“From the standpoint of ecological diversity and a change to the important ecological structure of these water bodies, losing wild rice would be a significant diminishment,” Lotthammer said. “We’re not saying the standard will apply to every single stand of wild rice, but we need to have enough to support wildlife and for humans to harvest, that is important and that is what we are trying to protect and preserve.”
The MPCA feels a standard based on the carbon-iron-sulfate equation and a threshold of 8,000 stems above water in lakes and 800 stems above water per mile of river makes the most sense. In the meantime, the old standard on the books has been effectively put on hold while the agency goes through the process of review before their recommendations go into effect as law in Minnesota. Not only is the 1973 standard as toothless as it has always been, but any facility applying for a permit to discharge sulfate is not required to spend money on any designs or plans to mitigate any harmful effects to the ecosystem.
The MPCA is in a position where they have new information regarding the sulfate standard, but cannot require new or renewed permits to comply. So instead of de-prioritizing permits or applying standards that are not yet enshrined in law or approved under the Clean Water Act, the agency is focusing their resources on meeting the January 2018 deadline for a new standard.
“In addition to the fundamental goal of protecting wild rice production, our goal throughout this standard evaluation and the coming rulemaking process is to have a standard that is grounded in up-to-date science, clear as to where and when it applies, and that can and will be implemented,” Lotthammer said. “The current situation is frustrating for everyone, not the least of which the MPCA, as we take our responsibility of protecting the environment and enhancing human health—and that includes wild rice—very seriously.”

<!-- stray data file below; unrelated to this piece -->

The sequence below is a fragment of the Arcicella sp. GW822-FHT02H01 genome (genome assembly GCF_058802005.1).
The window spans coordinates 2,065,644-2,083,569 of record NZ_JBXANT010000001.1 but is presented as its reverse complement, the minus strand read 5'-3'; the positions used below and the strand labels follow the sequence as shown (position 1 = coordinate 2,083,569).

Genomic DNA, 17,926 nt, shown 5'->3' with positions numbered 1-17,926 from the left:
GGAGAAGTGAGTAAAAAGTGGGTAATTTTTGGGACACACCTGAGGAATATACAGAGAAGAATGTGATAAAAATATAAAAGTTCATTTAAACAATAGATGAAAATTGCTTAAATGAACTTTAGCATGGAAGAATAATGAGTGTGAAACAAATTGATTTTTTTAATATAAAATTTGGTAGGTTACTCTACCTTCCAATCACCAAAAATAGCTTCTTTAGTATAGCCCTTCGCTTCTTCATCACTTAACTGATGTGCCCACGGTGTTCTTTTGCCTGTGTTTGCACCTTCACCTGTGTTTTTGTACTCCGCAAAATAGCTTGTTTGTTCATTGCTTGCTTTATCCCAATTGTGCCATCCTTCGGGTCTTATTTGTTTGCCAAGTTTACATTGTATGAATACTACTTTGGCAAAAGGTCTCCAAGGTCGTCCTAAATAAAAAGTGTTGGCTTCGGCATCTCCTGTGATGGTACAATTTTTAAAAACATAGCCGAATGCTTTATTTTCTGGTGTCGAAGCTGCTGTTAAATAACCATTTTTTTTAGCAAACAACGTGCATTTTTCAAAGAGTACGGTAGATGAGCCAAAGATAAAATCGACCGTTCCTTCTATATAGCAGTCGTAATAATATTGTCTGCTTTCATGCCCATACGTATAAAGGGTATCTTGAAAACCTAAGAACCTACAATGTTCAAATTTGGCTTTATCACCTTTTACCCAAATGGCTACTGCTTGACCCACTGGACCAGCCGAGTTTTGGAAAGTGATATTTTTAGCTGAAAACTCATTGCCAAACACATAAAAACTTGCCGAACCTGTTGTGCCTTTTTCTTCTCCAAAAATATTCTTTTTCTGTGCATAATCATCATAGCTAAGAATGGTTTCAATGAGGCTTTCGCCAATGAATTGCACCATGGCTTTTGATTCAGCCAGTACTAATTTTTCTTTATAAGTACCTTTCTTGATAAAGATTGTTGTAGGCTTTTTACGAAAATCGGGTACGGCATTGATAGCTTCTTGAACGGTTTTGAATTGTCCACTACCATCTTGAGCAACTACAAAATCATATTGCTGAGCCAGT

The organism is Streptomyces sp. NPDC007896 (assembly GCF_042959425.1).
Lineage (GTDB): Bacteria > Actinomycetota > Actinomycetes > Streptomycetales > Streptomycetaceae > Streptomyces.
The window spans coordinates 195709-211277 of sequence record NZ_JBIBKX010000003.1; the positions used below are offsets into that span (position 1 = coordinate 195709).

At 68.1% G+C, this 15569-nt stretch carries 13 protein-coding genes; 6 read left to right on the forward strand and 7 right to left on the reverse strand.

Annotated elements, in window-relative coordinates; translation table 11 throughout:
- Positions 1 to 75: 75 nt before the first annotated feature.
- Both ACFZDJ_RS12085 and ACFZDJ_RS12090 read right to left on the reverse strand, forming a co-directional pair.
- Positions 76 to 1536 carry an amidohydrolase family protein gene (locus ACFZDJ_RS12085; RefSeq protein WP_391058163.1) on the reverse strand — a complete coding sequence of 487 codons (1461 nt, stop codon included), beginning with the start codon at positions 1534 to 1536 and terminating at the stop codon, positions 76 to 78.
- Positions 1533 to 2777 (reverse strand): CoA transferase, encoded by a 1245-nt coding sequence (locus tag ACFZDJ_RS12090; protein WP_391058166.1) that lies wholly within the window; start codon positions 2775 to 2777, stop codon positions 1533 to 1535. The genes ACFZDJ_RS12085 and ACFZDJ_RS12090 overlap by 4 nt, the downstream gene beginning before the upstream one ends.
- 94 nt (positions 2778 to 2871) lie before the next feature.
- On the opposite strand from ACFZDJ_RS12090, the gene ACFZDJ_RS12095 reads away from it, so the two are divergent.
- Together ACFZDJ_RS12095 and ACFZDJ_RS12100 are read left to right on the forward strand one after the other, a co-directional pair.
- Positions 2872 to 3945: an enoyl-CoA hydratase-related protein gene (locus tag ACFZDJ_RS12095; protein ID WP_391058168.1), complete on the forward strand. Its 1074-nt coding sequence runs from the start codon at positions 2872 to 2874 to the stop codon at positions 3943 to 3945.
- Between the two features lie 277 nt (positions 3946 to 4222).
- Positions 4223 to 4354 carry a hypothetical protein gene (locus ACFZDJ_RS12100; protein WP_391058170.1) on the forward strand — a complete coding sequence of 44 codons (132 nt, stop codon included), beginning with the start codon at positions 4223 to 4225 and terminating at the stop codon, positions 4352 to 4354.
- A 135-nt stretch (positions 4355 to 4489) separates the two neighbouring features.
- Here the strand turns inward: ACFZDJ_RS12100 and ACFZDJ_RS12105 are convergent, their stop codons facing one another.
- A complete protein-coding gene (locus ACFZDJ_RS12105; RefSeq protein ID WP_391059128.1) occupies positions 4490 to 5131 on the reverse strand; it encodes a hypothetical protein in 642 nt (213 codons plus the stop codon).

Environmental protection is too often about kicking the can down the road
Up in the Northwoods, the first rice seeds are beginning to germinate in a thousand recently thawed lakes. They will emerge slowly over the summer and rise up into swaying stands until the grain ripens under the late August sun and the canoes take to the water, as they have for generations. By then, young geese with bellies filled with manoomin will be heading south for the first time. Someone will pull a fat autumn walleye out of the waters and cook it on a campfire under the northern moon.
This is the vision that had John Moyle out on the lakes in the 1930s studying sulfate and rice, the same vision that had Shannon Lotthammer out there last year doing the same thing: The Minnesota the Anishinaabeg fell for so long ago, and the one people are trying to preserve right now. It’s a noble struggle, and one everyone wants to get right.
“Environmental protection in this country is too often about kicking the can down the road, to the next generations, so we can profit now,” Shimek said. “We need to get America to understand that there are niches where something special is going on, and if we don’t step up now, there is a good possibility that 50 to 100 years down the road there won’t be any of these special places left to protect.”